From the 1860s the residential area developed, grand Victorian houses were built along Anerley Road and Anerley formed part of the Parish of St Paul’s in 1861. Anerley Vestry Hall was built in 1878 to conduct public business for the area. It became a Town Hall as a result of the London Government Act 1899, this in 1900 becoming part of the Penge Urban District of Kent. The Hall was enlarged in 1911 for the sum of £3,229 and contained offices, a public hall, the council chamber, committee rooms, and a petty sessional court opened in 1925. By the beginning of the 20th century, Anerley, like the now known area of Crystal Palace was in decline with many of the grand Victorian houses converted into flats. Anerley became part of the London Borough of Bromley in 1965. With the demise of the local government ward of Anerley, the name Anerley is mainly applied to the area in the proximity of the railway station, to the top of Anerley Hill Road and down to the Birkbeck station border divide with London and Kent. The SE20 postcode district was officially named Anerley but covered Anerley, Penge and parts of Beckenham.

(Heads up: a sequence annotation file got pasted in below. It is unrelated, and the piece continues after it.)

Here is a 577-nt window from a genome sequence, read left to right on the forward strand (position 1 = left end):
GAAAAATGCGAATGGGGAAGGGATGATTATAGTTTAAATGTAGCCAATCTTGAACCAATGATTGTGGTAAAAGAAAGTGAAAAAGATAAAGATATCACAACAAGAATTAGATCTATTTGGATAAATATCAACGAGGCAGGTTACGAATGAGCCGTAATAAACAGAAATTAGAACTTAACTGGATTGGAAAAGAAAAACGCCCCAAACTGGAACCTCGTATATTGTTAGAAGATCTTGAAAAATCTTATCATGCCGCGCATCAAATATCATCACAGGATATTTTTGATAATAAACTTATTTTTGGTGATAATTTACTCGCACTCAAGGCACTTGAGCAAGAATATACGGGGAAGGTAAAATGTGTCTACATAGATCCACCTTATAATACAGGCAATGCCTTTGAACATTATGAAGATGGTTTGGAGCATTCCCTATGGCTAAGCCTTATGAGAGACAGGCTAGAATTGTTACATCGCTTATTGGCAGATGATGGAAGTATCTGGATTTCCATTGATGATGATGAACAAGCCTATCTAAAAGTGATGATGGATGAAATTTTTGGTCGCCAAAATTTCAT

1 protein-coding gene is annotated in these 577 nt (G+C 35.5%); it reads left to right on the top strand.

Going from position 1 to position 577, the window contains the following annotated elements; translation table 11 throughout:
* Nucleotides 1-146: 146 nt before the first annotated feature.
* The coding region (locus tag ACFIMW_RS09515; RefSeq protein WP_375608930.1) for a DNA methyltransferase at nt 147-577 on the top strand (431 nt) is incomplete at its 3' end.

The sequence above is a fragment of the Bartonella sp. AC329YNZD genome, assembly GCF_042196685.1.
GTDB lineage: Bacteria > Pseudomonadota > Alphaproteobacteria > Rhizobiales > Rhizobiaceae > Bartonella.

During WWII Anerley suffered extensive bomb damage with five V1 Rockets landing in the area with a further 6 landing in Crystal Palace Park and a total of twenty-three in the whole SE20 district. On the 18th June 1944 it was reported that a V1 Rocket was being chased by a Spitfire and then shot down by AA gun fire. The downed V1 fell upon Anerley Park near the junction of Anerley Road. Two people were killed, 3 houses were destroyed and 20 houses severely damaged. On the 11th July 1944 the third V1 Rocket strike to hit Anerley landed on Anerley Road at the junction with Crystal Palace railway station. People had heard the rocket cut out and ran for cover, with many failing to find any, and 11 people were killed. The shops on Station Road were totally destroyed, on Anerley Road 18 shops were demolished, 8 shops and 7 houses were severely damaged, and 84 houses sustained minor damage. The Paxton Arms pub was also partially destroyed and would not re-open until 1955. The last rocket would strike Anerley on the 24th August 1944.
Anerley is served by London buses routes N3, 75, 157, 197, 249. 354, 356, 358 and 432. The 432 now terminate at Anerley bus stand, behind the station on Anerley Station Road